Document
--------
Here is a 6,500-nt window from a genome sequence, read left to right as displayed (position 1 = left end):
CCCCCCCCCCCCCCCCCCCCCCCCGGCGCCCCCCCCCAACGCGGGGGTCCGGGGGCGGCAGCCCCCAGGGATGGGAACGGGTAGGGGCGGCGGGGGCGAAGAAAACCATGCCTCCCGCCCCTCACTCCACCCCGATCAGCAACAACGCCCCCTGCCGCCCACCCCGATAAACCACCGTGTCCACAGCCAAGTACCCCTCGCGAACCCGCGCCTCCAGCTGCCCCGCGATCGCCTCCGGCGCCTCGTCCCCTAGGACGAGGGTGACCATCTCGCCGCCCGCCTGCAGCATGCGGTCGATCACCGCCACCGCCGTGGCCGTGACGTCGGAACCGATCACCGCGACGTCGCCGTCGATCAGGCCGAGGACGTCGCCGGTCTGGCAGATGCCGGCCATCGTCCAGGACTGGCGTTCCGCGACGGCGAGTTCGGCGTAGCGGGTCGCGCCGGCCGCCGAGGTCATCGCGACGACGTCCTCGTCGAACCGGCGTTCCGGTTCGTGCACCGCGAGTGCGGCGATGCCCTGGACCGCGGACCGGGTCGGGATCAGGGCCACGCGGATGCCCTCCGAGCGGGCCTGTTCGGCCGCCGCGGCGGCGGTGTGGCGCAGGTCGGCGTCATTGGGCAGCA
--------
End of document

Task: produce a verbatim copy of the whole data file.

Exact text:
Here is a 6,500-nt window from a genome sequence, read left to right as displayed (position 1 = left end):
CCCCCCCCCCCCCCCCCCCCCCCCGGCGCCCCCCCCCAACGCGGGGGTCCGGGGGCGGCAGCCCCCAGGGATGGGAACGGGTAGGGGCGGCGGGGGCGAAGAAAACCATGCCTCCCGCCCCTCACTCCACCCCGATCAGCAACAACGCCCCCTGCCGCCCACCCCGATAAACCACCGTGTCCACAGCCAAGTACCCCTCGCGAACCCGCGCCTCCAGCTGCCCCGCGATCGCCTCCGGCGCCTCGTCCCCTAGGACGAGGGTGACCATCTCGCCGCCCGCCTGCAGCATGCGGTCGATCACCGCCACCGCCGTGGCCGTGACGTCGGAACCGATCACCGCGACGTCGCCGTCGATCAGGCCGAGGACGTCGCCGGTCTGGCAGATGCCGGCCATCGTCCAGGACTGGCGTTCCGCGACGGCGAGTTCGGCGTAGCGGGTCGCGCCGGCCGCCGAGGTCATCGCGACGACGTCCTCGTCGAACCGGCGTTCCGGTTCGTGCACCGCGAGTGCGGCGATGCCCTGGACCGCGGACCGGGTCGGGATCAGGGCCACGCGGATGCCCTCCGAGCGGGCCTGTTCGGCCGCCGCGGCGGCGGTGTGGCGCAGGTCGGCGTCATTGGGCAGCA